Thursday, November 4th:
By morning my midwife knew that something was not right. We decided to get me on the bed and try some assisted pushing. She wanted to feel my cervix while I pushed during a contraction to get an idea of what was going on. With the help of Mary and Michael, I was able to fully relax so Jennifer could do another cervical check. They massaged my legs, used hot compresses and even lavender oil. It was at this point that Jennifer realized what was really going on. In the gentlest voice and with tears in her eyes, she told me that she was finally able to feel the cervix for the first time. Jennifer had been concerned that the reason I was not progressing was because my pelvis was too small. But after that last check she knew I had room to get my baby out. However, I was only 4 cm dilated with a very posterior cervix. Because of my previous trauma my pelvic floor muscles were so tight that she was not able to do an adequate exam the night before; the muscle felt like a bone. She had to put transferring to the hospital on the table because instead of being 10 cm dilated without the urge to push, I was barely in active labor and my water had been broken for over 12 hours. It is my midwife’s and Vanderbilt’s policy not to wait more than 24 hours after the membrane has ruptured due to the risk of infection, especially without any progress. Because I was exhausted, they thought maybe an epidural is what I needed to facilitate the relaxation of the pelvic floor.

This is when we hit rock bottom. We were pretty much told that after 3 days of consistent contractions, and what we thought was the end in sight, we were starting all over. We were still in early labor. I was exhausted, Michael was exhausted and we did not know what to do. I was in shock. I didn’t know how to process it all. I remember not feeling any emotion, like I was numb. I asked her if we could have a minute and once she left, Michael and I sobbed in our bed for almost an hour. So many thoughts were racing through my head – What do I need to pack for the hospital? Will I be sleeping at the hospital tonight? Should I just get a C-section? How will we pay for it all? So I am not having a home birth? And more than all of that I was thinking that I can’t do this anymore. I have no energy. I have no drive. I am done. Can someone just knock me out for the next 3 days? And as I am feeling those emotions, contraction after contraction continued to hit me. These were really hard to work through emotionally because I had thought they were transition contractions and now I know these were only early labor contractions. I was struggling.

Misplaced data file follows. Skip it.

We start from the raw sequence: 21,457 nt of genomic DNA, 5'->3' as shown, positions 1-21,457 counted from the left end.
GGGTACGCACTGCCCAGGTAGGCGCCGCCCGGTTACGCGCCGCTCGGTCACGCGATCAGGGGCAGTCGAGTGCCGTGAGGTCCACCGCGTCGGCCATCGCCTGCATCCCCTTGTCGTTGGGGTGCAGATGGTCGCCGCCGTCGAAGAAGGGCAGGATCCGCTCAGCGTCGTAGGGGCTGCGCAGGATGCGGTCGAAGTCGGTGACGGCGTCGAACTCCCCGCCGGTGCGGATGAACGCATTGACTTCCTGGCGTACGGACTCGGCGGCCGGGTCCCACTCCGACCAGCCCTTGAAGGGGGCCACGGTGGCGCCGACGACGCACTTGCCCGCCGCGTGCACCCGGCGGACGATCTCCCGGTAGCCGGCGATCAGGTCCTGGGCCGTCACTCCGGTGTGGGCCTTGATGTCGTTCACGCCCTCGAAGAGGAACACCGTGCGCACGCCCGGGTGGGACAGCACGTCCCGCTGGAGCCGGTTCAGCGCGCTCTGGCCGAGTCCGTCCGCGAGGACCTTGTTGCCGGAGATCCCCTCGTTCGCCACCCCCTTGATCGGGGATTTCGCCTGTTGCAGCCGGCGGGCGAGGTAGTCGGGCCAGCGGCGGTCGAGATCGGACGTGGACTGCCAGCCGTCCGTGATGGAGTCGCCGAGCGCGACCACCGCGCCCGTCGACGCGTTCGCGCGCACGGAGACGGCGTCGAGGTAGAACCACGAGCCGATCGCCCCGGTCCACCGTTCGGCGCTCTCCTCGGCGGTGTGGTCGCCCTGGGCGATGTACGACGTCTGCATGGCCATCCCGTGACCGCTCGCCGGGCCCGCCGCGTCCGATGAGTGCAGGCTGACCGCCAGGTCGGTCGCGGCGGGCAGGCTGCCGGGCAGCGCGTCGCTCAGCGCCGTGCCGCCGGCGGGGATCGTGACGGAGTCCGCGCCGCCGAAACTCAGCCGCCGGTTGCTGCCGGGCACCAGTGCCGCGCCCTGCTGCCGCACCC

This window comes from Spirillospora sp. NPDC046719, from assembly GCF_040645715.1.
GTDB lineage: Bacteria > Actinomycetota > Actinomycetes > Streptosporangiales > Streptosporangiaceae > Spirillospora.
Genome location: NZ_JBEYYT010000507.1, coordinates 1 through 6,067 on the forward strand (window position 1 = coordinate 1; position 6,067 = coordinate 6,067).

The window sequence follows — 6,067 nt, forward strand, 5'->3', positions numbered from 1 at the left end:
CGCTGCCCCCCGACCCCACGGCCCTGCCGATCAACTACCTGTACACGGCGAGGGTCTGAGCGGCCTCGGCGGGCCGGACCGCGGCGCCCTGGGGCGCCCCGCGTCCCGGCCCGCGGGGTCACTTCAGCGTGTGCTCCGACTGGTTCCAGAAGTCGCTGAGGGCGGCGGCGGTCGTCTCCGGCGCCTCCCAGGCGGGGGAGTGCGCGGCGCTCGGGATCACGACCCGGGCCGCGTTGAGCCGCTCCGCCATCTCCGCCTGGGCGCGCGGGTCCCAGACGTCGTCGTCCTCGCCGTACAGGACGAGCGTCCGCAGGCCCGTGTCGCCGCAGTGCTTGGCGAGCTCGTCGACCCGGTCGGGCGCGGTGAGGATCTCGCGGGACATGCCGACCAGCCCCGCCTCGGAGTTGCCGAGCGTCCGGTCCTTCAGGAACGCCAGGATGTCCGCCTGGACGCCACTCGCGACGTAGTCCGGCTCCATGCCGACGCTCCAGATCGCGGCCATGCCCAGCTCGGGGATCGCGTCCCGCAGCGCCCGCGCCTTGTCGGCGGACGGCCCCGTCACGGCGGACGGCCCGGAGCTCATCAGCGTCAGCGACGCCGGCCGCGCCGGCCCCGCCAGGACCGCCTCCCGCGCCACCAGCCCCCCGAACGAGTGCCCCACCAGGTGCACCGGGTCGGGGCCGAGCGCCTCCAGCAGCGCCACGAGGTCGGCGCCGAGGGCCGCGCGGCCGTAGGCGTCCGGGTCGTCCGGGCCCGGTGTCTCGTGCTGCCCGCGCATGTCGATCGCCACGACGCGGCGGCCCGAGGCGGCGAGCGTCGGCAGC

I left Michael in the bedroom and went out to see my midwife and her assistant. Jennifer recommended that Michael try and get some sleep because if we were to transfer to the hospital he would need as much energy as possible to support me. It’s all a blur what happened next. I needed my mom. Conveniently she was across the street at my sister’s house waiting to come over. Once she arrived I broke down in her arms and continued to work through contractions. Next thing I remember, I am laying on the couch in my mom’s lap and Jennifer and Mary are sitting next to me. Jennifer told me that we do have a time constraint because my water had broken but she affirmed me that I could do it. Because I was able to relax during the last cervical check, she told me, my body knows how to relax but I have to keep doing that in order to progress. I didn’t want to be a victim to my abuse, something from which I thought I had already healed. Everyone in that room really believed that I could overcome this. Michael came out from the bedroom because he didn’t want to sleep and told Jennifer in tears that he could not be away from me and that he really wanted this home birth for my sake. He switched places with my mom and we got down to business.

Two things needed to happen in order for us to continue with a home birth. First, I needed to fully relax my pelvic floor. I was not going to progress if this didn’t happen. This would be quite a feat because I had spent years struggling to do this. Leg massages, warm compresses, and lavender oil are what it took to help me achieve this. I think the fact that I was utterly exhausted also aided in the relaxation. Second, I needed to have more intense contractions. So we used pressure points, different positions, nipple stimulation and black and blue cohosh. Jennifer wanted to do another check. With Michael’s encouragement and Mary relaxing the muscles in my thighs, Jennifer was able to check my cervix without any trouble. There was a lot of blood and I was 5-6 cm with the cervix moving more anterior, which meant things were progressing! If I had not shown progress at this point, we would be going to the hospital.